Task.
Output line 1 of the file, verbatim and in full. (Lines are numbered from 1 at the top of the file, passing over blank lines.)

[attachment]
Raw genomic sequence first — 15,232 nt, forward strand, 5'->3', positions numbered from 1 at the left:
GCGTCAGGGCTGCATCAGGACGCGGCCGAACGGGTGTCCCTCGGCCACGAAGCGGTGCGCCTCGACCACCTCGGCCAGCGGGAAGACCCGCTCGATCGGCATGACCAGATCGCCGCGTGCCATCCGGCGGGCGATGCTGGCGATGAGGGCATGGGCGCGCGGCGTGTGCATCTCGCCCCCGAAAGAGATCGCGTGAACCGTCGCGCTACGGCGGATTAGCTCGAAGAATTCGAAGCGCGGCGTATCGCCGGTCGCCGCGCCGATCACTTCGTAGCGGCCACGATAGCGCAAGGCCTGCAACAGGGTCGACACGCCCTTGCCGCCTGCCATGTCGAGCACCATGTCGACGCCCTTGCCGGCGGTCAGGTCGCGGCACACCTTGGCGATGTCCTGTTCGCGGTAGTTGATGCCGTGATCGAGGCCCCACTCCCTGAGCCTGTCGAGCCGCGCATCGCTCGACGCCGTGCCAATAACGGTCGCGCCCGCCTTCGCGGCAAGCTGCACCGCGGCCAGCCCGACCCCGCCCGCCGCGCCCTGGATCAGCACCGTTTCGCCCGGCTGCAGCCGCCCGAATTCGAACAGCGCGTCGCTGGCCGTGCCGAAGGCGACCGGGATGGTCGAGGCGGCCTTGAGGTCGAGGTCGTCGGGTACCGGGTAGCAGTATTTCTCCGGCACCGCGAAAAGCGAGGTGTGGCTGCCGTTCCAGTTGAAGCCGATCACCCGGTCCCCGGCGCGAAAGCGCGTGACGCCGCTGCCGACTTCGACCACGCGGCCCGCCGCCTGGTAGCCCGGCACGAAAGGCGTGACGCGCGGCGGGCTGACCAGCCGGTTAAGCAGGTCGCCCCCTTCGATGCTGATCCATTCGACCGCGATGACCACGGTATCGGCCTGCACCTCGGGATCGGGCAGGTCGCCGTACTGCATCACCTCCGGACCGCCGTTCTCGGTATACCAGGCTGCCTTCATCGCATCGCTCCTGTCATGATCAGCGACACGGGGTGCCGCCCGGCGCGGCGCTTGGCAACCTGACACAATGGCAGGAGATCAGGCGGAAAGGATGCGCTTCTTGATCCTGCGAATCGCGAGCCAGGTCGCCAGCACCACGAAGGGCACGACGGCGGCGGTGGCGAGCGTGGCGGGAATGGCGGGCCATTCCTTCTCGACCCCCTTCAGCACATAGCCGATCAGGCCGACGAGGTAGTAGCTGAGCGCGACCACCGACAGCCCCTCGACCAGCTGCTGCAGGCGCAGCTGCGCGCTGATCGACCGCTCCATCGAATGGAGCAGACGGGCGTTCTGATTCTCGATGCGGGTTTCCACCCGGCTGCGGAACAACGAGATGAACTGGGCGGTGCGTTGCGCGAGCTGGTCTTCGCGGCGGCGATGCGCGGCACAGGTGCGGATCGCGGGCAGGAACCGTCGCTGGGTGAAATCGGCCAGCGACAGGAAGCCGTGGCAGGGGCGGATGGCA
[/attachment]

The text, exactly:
Raw genomic sequence first — 15,232 nt, forward strand, 5'->3', positions numbered from 1 at the left: